Metal Gear Rising: Revengeance (2013) Playstation 3 | Game Review

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Avatar for patientgamer9
2 years ago

Despite what you may think, this does feel like a Metal Gear game. Not when you're playing it, of course - it's a traditional action game that goes at full speed – but there's endless gibberish, alert periods, and a couple of monsters with some pretty odd powers.

Unfortunately, these elements aren't up to the Solid standard, with little of the amusing dialogue, interesting/infuriating philosophizing, and narrative intrigue we're used to from Kojima's beloved series.

But while these things do affect your enjoyment of Rising, they're not why you're here. Like a professional scalpel tester, you're here to cut things. And while the combat here is undoubtedly not class-leading, it's fun. Raiden's high-frequency blade hacks and slashes through enemies like a Samurai sword through lard once you've softened them up, at least.

Square and Triangle are your normal and heavy blows, strung into various acrobatic combos before you go surgical with Blade Mode. Activated by holding L1, you can then use the right analogue stick to direct your cut whichever way you please (or hammer the face buttons, if you're less discriminating about where you're dicing).

Lesser human fodder can be taken apart from the off, while better-armored foes and mechs need to be worked over a bit before those finishing blows. Angle your slashes perfectly, and you reveal the glowing blue innards of enemies, which you can then grab to refill both your life bar and Blade Mode meter.

Enter said mode when the meter's full, and the game automatically lines you up for the perfect zan-datsu ('cut and take') slice, meaning you're able to chain several together to keep your meters full and the blood flowing.

However, one of the game's primary failings lies on the flip side: the parry system. Although it's not inherently wrong, it is woefully explained and likely to be hugely divisive. To counter blows, you have to use your light attack button while also pushing the left analogue stick in the correct direction to repel your opponent's attack.

It's incredibly tricky to get your head around and adequately implement, but more damning is how the game fails to inform you of how critical it is. This is because you can get through almost the entire thing without ever using it until you come to specific boss battles, at which point you're stuck in an exasperated loop of death, restarts, and (genuinely) pads hurled against the wall.

A couple of the headline fights are pleasingly testing and a welcome change from the standard selection of enemies. Still, these are overshadowed by a trio of adamantium-tough ones that – unless your brain is jacked directly into the parry system – badly sour your enjoyment. And again, it's Platinum's fault for not preparing you – hell; I didn't even know there was a dodge until stumbling across it during the very last battle (it's activated with Square + X, by the way, so you needn't suffer the same fate).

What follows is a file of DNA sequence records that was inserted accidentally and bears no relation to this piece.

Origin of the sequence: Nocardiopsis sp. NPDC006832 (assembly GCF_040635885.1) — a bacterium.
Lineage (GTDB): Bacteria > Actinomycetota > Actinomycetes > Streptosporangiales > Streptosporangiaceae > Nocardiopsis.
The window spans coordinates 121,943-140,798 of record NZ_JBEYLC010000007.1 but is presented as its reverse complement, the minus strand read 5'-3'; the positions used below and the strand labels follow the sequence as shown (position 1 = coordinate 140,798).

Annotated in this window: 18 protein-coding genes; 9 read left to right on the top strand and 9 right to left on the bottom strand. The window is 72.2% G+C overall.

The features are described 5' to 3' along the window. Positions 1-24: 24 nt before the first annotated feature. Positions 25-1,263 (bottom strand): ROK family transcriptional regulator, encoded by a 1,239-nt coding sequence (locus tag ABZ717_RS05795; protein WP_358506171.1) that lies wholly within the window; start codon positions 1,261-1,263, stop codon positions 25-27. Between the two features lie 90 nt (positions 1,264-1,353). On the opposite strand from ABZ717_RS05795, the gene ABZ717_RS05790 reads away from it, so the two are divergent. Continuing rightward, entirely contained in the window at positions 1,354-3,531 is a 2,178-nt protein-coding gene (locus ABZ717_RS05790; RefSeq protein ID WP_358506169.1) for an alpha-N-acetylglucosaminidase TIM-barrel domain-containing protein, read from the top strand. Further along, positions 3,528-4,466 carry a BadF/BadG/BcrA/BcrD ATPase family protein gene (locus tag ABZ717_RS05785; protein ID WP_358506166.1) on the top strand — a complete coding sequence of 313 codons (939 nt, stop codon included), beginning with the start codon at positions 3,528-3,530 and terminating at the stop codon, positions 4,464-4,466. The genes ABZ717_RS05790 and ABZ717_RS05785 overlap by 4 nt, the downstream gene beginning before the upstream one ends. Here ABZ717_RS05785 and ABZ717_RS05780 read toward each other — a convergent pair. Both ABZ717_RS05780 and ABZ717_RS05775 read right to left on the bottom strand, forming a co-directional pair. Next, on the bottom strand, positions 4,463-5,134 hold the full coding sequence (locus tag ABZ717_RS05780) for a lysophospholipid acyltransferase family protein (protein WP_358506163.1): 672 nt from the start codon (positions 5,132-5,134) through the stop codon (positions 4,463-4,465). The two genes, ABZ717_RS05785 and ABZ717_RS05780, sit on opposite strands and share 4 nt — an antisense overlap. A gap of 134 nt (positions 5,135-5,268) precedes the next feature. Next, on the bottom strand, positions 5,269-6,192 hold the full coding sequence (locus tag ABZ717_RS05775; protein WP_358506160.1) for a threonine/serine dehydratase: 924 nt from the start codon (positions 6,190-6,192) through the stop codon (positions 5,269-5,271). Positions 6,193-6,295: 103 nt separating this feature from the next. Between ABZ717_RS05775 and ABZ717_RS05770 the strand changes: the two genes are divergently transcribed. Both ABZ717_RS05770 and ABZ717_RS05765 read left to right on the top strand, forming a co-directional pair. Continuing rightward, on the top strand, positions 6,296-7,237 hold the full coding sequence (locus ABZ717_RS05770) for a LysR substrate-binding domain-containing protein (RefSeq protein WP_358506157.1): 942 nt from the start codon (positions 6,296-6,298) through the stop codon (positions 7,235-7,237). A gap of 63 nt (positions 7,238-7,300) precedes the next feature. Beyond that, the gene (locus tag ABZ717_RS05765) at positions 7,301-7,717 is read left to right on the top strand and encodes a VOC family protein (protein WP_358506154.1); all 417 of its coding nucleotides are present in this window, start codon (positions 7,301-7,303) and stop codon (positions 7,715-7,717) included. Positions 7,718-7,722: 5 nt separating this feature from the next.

The narrative involves an evil private military company called Desperado that murders the prime minister of an African nation and then leads an army coup. It snowballs from there as an evil multinational becomes involved, and Raiden is forced to go rogue to try to end their operations (which we shan't reveal here).

Yet despite our attachment to Raiden from previous Metal Gear games – Rising takes place four years after MGS4 – none of the events elicits much investment. Cut-scenes are interesting in terms of spectacle (a plane being sliced in two from nose to tail is undeniably badass) rather than intrigue, and the interminable conversations over the airwaves are made even more tedious by the fact you can only slowly lope around your immediate surroundings while they play out.

It's perhaps a consequence of its storied development, but Revengeance never feels like a top-tier game. While thankfully, the framerate is high enough for combat to flow freely, on an aesthetic basis, the game is far from blue-ribbon standard. The color palette is depressingly muted, and environmental textures are unimpressive, while enemies have an annoying habit of popping into view as you approach.

It also has no nuance when it comes to stealth, which would be fine in itself – no one badmouthed Vanquish for its lack of sneaking, after all – if the game didn't repeatedly suggest it as an approach. You can take down guards semi-silently from above, or if you get incredibly close to their back at ground level. Still, their positions mean that even the most careful approach usually descends into a slice-’n’-dice bloodbath.

Given that Rising could have gone the way of Eight Days and Wardevil, it's undoubtedly good to see it released, and despite not being another Metal Gear classic, it's a fun slice of balls-to-the-wall action gaming. The game is at its best when it dispenses with sense completely and embraces its inner maniac.

$ 1.27
$ 1.27 from @TheRandomRewarder
Avatar for patientgamer9
2 years ago